Summer Sausage, Pork Belly Confit and Pate, oh my! This is it — the very last Charcutepalooza challenge — “showing off,” in which we were tasked with putting the skills we’ve learned over the past year to work in a “celebration of all things charcuterie.” It’s hard to believe that it’s been a whole year since we tied raw duck breasts to the handle of the shop-vac in our garage in order to transform them into prosciutto, and that initial challenge would not be the only time I questioned what the heck we had gotten ourselves into this year. To be honest, I really didn’t think we would complete all 12 challenges — and there were months that I didn’t want to finish (Seafood Mousseline: you and I will never be friends) — but sticking with it and sharing our experiences here has given us a sense of accomplishment each month, especially during this year in which we have struggled with a few other, life-related challenges. As in life, there were a few disappointments along the journey (the duck prosciutto was not my favorite and I believe country pate is a taste I have yet to acquire), but also a couple of notable triumphs: we crave duck confit like almost nothing else we’ve ever cooked, and homemade bratwurst beats the pants off the store-bought variety. In addition to teaching us charcuterie techniques, this experience has also given us a greater appreciation for the satisfaction of making things from scratch at home (as well as a variety of new cooking toys and a freezer full of various home-cured meats to last well into the next year.) More than anything else, participating in Charcutepalooza has forced us out of our comfort zone in the kitchen — both in terms of cooking and eating — and we will always be thankful to Mrs. Wheelbarrow and The Yummy Mummy for founding Charcutepalooza and encouraging culinary creativity. We’ve enjoyed this “year of meat” and are a little sad to see it come to an end.
Who doesn’t love salami? Sliced thinly on a sandwich with good bread, or chunked on a delicious cheese plate, it’s one of our favorite charcuterie items. We even had it on a pizza once when we were visiting Rome. While many claim to dislike the fatty, salty salume, we’re not afraid to admit that salt with fat is among our most-preferred food combinations, and we especially enjoy this pairing in salami, which we pretty much always have in the fridge. So when Mrs. Wheelbarrow declared that November’s Charcutepalooza challenge was curing, which involves a recap of two prior challenges — grinding and stuffing — with the addition of a whole new endeavor — fermenting — there was never any doubt in our minds that we would make salami. Dan was so excited about this new challenge that he convinced me to buy a wine fridge to use as a curing chamber (more on that later.) I became less excited (and more than a little apprehensive) when I learned that salami is essentially ground raw pork, seasoned with spices and beneficial bacteria, then hung in a cool and humid environment for a few weeks to cure. No, you did not miss the step where the raw pork is cooked — it isn’t. As much as I love salami, I never really stopped to think about how it is made, or even really what it is, when eating it. We’ve learned a lot from the Charcutepalooza challenges this year, and a greater appreciation for the origins of food and the process of getting it to the table is chief among our new-found charcuterie skill set. As always, we owe a special shout-out to the Charcutepalooza founders, Mrs. Wheelbarrow and The Yummy Mummy for creating this “year of meat” and getting us to try new things in the kitchen each month. Thanks to you guys, we may never eat store-bought salami again!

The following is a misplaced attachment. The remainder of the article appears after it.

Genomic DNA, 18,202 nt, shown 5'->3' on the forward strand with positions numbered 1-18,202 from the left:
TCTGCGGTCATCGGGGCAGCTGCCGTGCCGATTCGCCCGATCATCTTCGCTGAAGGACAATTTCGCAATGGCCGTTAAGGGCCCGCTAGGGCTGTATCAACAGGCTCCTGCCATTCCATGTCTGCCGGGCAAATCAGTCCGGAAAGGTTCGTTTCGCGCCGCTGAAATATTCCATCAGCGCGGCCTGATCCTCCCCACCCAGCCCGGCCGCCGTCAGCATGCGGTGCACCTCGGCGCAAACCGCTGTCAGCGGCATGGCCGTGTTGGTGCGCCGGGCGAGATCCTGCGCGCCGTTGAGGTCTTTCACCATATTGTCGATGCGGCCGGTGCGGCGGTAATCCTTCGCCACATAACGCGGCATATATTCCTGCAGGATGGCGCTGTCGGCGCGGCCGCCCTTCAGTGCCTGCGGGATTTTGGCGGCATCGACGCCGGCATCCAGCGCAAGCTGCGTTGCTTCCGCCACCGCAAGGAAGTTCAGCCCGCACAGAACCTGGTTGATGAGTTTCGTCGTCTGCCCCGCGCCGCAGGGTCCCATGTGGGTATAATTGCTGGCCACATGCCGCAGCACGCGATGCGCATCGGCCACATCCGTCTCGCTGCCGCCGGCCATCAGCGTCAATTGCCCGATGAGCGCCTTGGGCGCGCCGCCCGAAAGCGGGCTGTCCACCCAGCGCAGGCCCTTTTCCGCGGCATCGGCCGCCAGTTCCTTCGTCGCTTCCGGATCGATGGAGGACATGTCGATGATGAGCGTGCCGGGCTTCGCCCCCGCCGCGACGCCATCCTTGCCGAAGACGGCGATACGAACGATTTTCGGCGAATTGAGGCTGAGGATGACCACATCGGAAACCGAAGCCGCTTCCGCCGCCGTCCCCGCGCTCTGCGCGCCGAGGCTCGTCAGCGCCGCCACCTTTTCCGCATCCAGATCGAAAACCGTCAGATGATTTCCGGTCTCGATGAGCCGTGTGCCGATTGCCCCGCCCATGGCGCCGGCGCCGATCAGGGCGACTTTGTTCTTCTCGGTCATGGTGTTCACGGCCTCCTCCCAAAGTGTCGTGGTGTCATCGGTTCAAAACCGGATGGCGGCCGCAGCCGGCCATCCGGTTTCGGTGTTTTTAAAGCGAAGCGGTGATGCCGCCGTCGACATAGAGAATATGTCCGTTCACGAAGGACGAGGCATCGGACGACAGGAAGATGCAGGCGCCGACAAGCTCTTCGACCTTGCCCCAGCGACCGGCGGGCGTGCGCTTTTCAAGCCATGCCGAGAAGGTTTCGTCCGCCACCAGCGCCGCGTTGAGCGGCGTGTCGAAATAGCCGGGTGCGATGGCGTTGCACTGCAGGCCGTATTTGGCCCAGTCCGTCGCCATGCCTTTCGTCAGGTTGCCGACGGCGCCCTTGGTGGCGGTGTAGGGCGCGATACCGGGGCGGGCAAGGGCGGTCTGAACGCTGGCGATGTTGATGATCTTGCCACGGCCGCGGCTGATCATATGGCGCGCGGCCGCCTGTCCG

Time for another Charcutepalooza challenge. This month’s challenge was “stretching” — as in branching out in the kitchen, extending the uses of the meat and lengthening the time that the food can be safely cooked and eaten. The Apprentice challenge was rillettes or confit, while the Charcutiere test was galantine or roulade. Our usual starting point for Charcutepalooza each month is to read Mrs. Wheelbarrow‘s always entertaining and instructive post detailing the challenge — primarily so we can figure out what a lot of these charcuterie terms that we’ve never heard of mean, then to decide which technique we want to try. This month, however, Dan knew right away that he wanted to make duck confit, after having read about it and tasted it in restaurants on occasion. I cannot adequately express my relief that we were not going to attempt the galantine, which The Yummy Mummy eloquently (and terrifyingly) explains: “requires you to flay the skin off the chicken – Spanish inquisition style – in one single piece, debone the whole chicken, make pate out of the forcemeat, fold the forcemeat over the partially-grilled breasts so they are a snug surprise in the middle of the roll, and force all of it back inside the skin – that you just took off the chicken – and poach it in broth.” Wait, what? Is this cooking, or a special episode of American Horror Story?!? Fortunately, duck confit turned out to be one of the easiest — and by far most delicious — Charcutepalooza challenges to date. It was so easy that we actually felt a little like we were cheating. And it was so delectable that we were almost mad at ourselves for never having made it before. (And so good that I actually used the word “delectable.”) Many thanks to Mrs. Wheelbarrow and The Yummy Mummy for creating Charcutepalooza and introducing us to this amazing delicacy that we can (and will!) so easily make at home.